And there's evidence developing that this is the case. The objectives suggested (a moral boost for a narrow band of ROTR theologians invested in salvaging a fatally flawed liturgical project, reconciling the SSPX) were rather narrow and short-term in any case. Look instead at what has happened: the growth of regular TLM's in North America from 200 to over 500 in just seven years, with 75 of them offering daily Mass; more modest (but very tangible) growth in parts of Europe. Continued growth of Ecclesia Dei societies and groups. Most importantly, the open attraction that most young priests and seminarians now evince for traditional liturgy, especially in the Anglophone world. Eventually, these young men will be running the Church, and the consequences of *that* may be something even Benedict never dreamed of.

      And what this means is that we are finally building a critical mass (forgive the pun) in the church that has a true habitus of traditional liturgical formation, a necessary prerequisite for genuine liturgical reform (or organic development). There's unprecedented interest in the nature of the Pacellian reforms, and even earlier ones. Until 2007 we were fighting for table scraps; damaged as the 1962 missal was, it was still recognizably the Roman Rite, and unless you were fortunate enough to have a (sound) Eastern Rite parish in your vicinity, you took what you could get. Well: Now we're moving out of that box. And I wouldn't be completely shocked to see, say, an indult in the next ten years to celebrate the pre-1955 Holy Week, for example.

    2. Indeed. I have heard many defend 1962 as "it's the best we got" and I'd agree to a point; that liturgical year should be the means of restoration and not the ends in itself. You take the 1962 missal, and then work in older stuff into it.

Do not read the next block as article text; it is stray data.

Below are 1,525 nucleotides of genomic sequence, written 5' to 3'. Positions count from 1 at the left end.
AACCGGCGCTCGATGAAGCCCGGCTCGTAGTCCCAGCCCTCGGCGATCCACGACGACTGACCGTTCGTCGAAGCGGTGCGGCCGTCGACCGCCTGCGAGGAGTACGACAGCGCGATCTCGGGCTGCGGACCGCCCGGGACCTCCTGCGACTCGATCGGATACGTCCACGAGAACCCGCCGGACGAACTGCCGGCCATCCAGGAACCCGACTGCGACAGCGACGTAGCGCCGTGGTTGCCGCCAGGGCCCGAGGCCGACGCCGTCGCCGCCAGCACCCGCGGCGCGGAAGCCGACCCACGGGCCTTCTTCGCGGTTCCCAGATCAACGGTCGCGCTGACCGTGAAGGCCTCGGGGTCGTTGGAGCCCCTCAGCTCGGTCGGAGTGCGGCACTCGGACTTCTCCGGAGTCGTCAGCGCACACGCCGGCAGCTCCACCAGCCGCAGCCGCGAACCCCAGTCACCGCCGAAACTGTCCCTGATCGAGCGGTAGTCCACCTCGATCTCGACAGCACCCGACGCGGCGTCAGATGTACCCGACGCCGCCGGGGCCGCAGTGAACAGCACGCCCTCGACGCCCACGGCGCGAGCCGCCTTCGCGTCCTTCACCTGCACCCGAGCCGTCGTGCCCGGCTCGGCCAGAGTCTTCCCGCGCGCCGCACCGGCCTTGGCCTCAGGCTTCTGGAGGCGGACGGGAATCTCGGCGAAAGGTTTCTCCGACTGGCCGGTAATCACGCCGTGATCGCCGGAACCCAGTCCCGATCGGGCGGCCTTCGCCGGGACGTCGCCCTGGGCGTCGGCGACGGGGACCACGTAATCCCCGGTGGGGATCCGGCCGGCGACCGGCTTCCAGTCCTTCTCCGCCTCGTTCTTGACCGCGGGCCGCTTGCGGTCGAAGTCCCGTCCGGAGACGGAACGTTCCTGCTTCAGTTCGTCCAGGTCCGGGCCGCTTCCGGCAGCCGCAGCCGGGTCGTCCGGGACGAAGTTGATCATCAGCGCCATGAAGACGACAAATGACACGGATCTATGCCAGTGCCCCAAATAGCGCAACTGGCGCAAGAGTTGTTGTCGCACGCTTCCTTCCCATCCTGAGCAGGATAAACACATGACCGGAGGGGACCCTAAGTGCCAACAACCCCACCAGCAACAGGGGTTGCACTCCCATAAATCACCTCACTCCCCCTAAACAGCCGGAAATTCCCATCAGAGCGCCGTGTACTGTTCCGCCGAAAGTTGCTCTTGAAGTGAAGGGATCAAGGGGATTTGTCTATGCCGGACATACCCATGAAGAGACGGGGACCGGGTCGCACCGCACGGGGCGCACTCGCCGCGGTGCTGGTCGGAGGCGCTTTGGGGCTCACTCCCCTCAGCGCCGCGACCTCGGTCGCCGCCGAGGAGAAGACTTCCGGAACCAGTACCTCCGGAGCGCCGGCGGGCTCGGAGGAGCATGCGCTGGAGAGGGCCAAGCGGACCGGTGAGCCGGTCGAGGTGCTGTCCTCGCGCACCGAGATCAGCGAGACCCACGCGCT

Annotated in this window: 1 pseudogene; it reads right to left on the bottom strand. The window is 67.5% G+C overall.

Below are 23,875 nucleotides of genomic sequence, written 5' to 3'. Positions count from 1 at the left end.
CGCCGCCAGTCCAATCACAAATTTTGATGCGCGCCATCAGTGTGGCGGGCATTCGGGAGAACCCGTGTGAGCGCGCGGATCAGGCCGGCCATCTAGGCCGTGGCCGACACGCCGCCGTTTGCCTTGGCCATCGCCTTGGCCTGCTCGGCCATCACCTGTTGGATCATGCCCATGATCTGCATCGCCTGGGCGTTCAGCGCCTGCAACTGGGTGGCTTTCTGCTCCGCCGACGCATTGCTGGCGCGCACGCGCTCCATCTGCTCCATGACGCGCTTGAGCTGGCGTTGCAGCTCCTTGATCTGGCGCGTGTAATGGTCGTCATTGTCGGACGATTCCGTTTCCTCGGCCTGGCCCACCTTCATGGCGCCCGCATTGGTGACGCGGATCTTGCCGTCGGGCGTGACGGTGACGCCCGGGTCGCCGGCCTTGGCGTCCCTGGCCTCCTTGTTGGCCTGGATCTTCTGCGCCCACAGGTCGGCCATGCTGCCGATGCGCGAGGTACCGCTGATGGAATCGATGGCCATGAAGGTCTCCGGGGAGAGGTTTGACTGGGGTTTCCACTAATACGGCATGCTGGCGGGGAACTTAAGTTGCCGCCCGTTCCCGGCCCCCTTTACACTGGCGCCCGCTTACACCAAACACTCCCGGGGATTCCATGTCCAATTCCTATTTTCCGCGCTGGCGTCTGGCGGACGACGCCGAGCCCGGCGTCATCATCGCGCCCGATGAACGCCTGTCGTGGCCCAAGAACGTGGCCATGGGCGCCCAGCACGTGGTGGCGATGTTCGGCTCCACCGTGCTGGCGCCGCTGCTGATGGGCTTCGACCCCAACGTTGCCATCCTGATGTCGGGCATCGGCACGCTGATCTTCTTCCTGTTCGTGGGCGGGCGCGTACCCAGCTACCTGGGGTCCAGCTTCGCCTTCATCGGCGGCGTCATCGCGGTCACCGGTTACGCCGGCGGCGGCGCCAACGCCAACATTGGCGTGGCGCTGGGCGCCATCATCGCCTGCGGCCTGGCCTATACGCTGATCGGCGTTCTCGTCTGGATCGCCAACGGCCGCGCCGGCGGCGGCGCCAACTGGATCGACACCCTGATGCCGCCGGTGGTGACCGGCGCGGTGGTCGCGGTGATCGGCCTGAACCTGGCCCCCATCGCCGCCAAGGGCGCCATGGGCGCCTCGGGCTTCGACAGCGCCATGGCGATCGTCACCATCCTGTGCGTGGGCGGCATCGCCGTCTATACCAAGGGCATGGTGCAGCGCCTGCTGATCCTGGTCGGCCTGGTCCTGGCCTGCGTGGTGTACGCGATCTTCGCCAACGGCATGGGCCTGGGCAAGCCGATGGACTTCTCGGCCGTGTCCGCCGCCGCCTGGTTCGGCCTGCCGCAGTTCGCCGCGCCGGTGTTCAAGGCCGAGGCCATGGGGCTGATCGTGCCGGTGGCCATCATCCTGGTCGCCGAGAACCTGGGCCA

I would propose that Vatican II and the years that followed were a necessary cleansing, like when one with a violent flu must vomit uncontrollably to purge what has poisoned them. The body is long sick before the symptoms emerge and the immune system does what it must to survive. Before the council, you knelt through your Low Mass done in twenty minutes in abysmal Latin and then went about your day. Nowadays, the church is crumbling in many places but many more people actually talk and think about the liturgy.

      Meanwhile the Greek and Oriental Catholic churches (except for the Maronite uniates) took the opportunity to finally cleanse/restore their liturgies of the latinizations that had crept in, much to the ire of some traddies who thought that "Vatican II was affecting the Eastern churches as well".

      Perhaps the absolute power and authority of the Roman church had to be broken, so it could rediscover its heart (it hasn't yet, but it must eventually)...

    3. Well, it is true that if you just have a NO parish and a 1962ist parish near you, it is logical that you attend the latter. But when you have a little bit of liturgical taste, formation, and spiritual "hunger", you cannot stay in 1962 as if IT was Tradition.

      Lors of Bollocks: you (and also The Rad Trad so often) have talked about Low Mass culture, and its pernicious consequences. I can actually understand people embracing vernacular and versus populum when they had been previously attending Mass without living it, because they stayed all the time reading their books... the main problem is that this custom is still infecting Traddieland, so the way to a true liturgical restoration seems to me very very hard in the near future.